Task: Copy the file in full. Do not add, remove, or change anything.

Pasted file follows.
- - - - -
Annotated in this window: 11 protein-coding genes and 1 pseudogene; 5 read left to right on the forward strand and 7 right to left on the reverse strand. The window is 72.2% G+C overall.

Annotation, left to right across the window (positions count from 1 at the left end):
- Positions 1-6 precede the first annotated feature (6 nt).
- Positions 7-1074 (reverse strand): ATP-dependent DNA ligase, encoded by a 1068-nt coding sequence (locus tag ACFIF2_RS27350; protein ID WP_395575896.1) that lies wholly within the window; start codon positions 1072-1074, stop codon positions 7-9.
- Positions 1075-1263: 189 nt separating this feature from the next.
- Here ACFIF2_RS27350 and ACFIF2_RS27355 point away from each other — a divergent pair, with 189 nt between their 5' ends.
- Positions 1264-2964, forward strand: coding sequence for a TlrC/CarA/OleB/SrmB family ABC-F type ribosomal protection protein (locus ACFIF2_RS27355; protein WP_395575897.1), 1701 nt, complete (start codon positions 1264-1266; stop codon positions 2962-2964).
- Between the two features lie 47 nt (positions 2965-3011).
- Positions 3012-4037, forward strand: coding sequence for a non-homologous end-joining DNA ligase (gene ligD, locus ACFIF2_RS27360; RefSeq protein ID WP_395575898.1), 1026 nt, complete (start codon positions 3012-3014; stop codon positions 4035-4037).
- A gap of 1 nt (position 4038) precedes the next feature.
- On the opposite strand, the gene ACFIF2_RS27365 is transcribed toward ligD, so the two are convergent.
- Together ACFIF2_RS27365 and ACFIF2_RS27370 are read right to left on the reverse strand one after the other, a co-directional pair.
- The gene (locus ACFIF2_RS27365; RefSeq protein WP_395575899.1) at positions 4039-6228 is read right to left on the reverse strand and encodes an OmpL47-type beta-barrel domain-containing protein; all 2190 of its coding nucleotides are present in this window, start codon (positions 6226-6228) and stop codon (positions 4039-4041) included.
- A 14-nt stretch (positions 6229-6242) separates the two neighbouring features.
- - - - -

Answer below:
Annotated in this window: 11 protein-coding genes and 1 pseudogene; 5 read left to right on the forward strand and 7 right to left on the reverse strand. The window is 72.2% G+C overall.

Annotation, left to right across the window (positions count from 1 at the left end):
- Positions 1-6 precede the first annotated feature (6 nt).
- Positions 7-1074 (reverse strand): ATP-dependent DNA ligase, encoded by a 1068-nt coding sequence (locus tag ACFIF2_RS27350; protein ID WP_395575896.1) that lies wholly within the window; start codon positions 1072-1074, stop codon positions 7-9.
- Positions 1075-1263: 189 nt separating this feature from the next.
- Here ACFIF2_RS27350 and ACFIF2_RS27355 point away from each other — a divergent pair, with 189 nt between their 5' ends.
- Positions 1264-2964, forward strand: coding sequence for a TlrC/CarA/OleB/SrmB family ABC-F type ribosomal protection protein (locus ACFIF2_RS27355; protein WP_395575897.1), 1701 nt, complete (start codon positions 1264-1266; stop codon positions 2962-2964).
- Between the two features lie 47 nt (positions 2965-3011).
- Positions 3012-4037, forward strand: coding sequence for a non-homologous end-joining DNA ligase (gene ligD, locus ACFIF2_RS27360; RefSeq protein ID WP_395575898.1), 1026 nt, complete (start codon positions 3012-3014; stop codon positions 4035-4037).
- A gap of 1 nt (position 4038) precedes the next feature.
- On the opposite strand, the gene ACFIF2_RS27365 is transcribed toward ligD, so the two are convergent.
- Together ACFIF2_RS27365 and ACFIF2_RS27370 are read right to left on the reverse strand one after the other, a co-directional pair.
- The gene (locus ACFIF2_RS27365; RefSeq protein WP_395575899.1) at positions 4039-6228 is read right to left on the reverse strand and encodes an OmpL47-type beta-barrel domain-containing protein; all 2190 of its coding nucleotides are present in this window, start codon (positions 6226-6228) and stop codon (positions 4039-4041) included.
- A 14-nt stretch (positions 6229-6242) separates the two neighbouring features.